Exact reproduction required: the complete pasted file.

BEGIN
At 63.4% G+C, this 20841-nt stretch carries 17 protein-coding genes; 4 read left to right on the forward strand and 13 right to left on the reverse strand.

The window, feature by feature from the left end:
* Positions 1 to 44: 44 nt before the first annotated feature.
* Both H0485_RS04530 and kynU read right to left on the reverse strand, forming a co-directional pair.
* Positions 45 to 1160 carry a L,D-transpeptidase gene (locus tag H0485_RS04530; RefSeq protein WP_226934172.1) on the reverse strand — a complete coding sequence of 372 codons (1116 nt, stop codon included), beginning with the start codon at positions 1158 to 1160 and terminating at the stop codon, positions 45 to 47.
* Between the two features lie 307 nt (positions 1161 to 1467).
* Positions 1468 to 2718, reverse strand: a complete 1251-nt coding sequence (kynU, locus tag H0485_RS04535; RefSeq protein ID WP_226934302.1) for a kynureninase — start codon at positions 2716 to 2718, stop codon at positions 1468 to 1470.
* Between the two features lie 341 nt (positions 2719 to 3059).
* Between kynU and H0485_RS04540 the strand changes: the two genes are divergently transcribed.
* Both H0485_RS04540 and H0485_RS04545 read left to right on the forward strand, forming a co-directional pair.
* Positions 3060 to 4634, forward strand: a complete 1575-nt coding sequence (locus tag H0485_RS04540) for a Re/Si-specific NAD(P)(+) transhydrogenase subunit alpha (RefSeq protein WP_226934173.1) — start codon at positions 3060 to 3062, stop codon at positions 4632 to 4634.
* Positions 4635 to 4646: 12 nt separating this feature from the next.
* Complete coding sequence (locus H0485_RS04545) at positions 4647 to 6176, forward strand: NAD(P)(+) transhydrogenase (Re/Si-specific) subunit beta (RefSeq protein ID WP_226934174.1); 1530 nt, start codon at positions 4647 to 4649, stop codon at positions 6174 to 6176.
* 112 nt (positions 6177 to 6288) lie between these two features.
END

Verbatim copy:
At 63.4% G+C, this 20841-nt stretch carries 17 protein-coding genes; 4 read left to right on the forward strand and 13 right to left on the reverse strand.

The window, feature by feature from the left end:
* Positions 1 to 44: 44 nt before the first annotated feature.
* Both H0485_RS04530 and kynU read right to left on the reverse strand, forming a co-directional pair.
* Positions 45 to 1160 carry a L,D-transpeptidase gene (locus tag H0485_RS04530; RefSeq protein WP_226934172.1) on the reverse strand — a complete coding sequence of 372 codons (1116 nt, stop codon included), beginning with the start codon at positions 1158 to 1160 and terminating at the stop codon, positions 45 to 47.
* Between the two features lie 307 nt (positions 1161 to 1467).
* Positions 1468 to 2718, reverse strand: a complete 1251-nt coding sequence (kynU, locus tag H0485_RS04535; RefSeq protein ID WP_226934302.1) for a kynureninase — start codon at positions 2716 to 2718, stop codon at positions 1468 to 1470.
* Between the two features lie 341 nt (positions 2719 to 3059).
* Between kynU and H0485_RS04540 the strand changes: the two genes are divergently transcribed.
* Both H0485_RS04540 and H0485_RS04545 read left to right on the forward strand, forming a co-directional pair.
* Positions 3060 to 4634, forward strand: a complete 1575-nt coding sequence (locus tag H0485_RS04540) for a Re/Si-specific NAD(P)(+) transhydrogenase subunit alpha (RefSeq protein WP_226934173.1) — start codon at positions 3060 to 3062, stop codon at positions 4632 to 4634.
* Positions 4635 to 4646: 12 nt separating this feature from the next.
* Complete coding sequence (locus H0485_RS04545) at positions 4647 to 6176, forward strand: NAD(P)(+) transhydrogenase (Re/Si-specific) subunit beta (RefSeq protein ID WP_226934174.1); 1530 nt, start codon at positions 4647 to 4649, stop codon at positions 6174 to 6176.
* 112 nt (positions 6177 to 6288) lie between these two features.